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Annotation and Statistics

  • Adelheid Heftberger
Chapter
Part of the Quantitative Methods in the Humanities and Social Sciences book series (QMHSS)

Abstract

An integral component of analogue film production from its beginnings has been its segmentary nature. In the first years of the cinema, around the time of the Lumière brothers, a film was usually only about a minute long, which corresponded to the length of a roll of film. A few years later, several smaller reels were already being assembled together, and the individual sequences, too, were no longer shot only in the chronology of the screenplay but increasingly from different points of view chronologically transposed. One reason for the break with chronological sequence was economic; in this way the classic Hollywood system became a leader in its efficient organisation of shooting (Bordwell et al. 1985). Already in the 1900s, the first films were produced with more than a single shot, in which one could, for example, insert close-ups as so-called cutaway shots, which enriched a linear narrative with important nuances. Among the earliest examples of films with more than a single shot are COME ALONG DO! (1898, R. W. Paul) and THE KISS IN THE TUNNEL (1899, G. A. Smith) (Salt 1992: 36). But it was only in the editing that one brought the individual pieces into the desired order, which could be a chronological sequence or not. This new freedom, to be able to arrange the individual sequences as one wished, encouraged experimentation on the one hand while on the other making a meaningful graphic depiction of the individual chronological and thematic segments a necessity.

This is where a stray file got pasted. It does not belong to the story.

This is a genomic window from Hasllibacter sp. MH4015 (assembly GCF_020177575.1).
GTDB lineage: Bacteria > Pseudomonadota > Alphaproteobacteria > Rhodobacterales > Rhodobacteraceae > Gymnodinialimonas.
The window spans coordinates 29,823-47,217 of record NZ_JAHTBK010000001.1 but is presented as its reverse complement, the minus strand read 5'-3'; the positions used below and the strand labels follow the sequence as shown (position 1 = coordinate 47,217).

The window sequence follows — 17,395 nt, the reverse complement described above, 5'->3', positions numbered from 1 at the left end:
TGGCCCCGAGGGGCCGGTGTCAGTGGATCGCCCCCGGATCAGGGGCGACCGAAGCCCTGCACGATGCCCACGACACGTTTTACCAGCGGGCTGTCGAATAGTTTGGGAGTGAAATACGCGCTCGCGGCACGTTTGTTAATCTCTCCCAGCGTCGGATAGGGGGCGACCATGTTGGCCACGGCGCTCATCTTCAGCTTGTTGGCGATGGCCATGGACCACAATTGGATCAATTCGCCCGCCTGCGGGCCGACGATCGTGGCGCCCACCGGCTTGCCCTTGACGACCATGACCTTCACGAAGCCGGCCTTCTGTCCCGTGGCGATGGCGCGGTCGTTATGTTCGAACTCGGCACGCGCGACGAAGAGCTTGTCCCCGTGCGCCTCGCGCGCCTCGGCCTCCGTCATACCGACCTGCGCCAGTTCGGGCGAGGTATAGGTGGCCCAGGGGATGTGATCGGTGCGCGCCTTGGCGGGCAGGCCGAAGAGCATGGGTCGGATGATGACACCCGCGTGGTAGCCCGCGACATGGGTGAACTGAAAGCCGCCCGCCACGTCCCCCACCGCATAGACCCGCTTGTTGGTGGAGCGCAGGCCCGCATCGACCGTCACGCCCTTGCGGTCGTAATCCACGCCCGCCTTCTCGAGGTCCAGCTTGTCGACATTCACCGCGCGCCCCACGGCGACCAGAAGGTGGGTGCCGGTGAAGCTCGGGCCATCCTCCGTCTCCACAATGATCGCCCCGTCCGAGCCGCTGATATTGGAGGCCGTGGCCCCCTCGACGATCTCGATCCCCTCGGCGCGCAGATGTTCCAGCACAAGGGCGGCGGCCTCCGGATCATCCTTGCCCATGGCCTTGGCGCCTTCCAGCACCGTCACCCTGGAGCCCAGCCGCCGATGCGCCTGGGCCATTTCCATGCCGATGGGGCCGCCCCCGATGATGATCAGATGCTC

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Copyright information

© Springer Nature Switzerland AG 2018

Authors and Affiliations

  • Adelheid Heftberger
    • 1
  1. 1.German Federal Archive (Bundesarchiv)BerlinGermany

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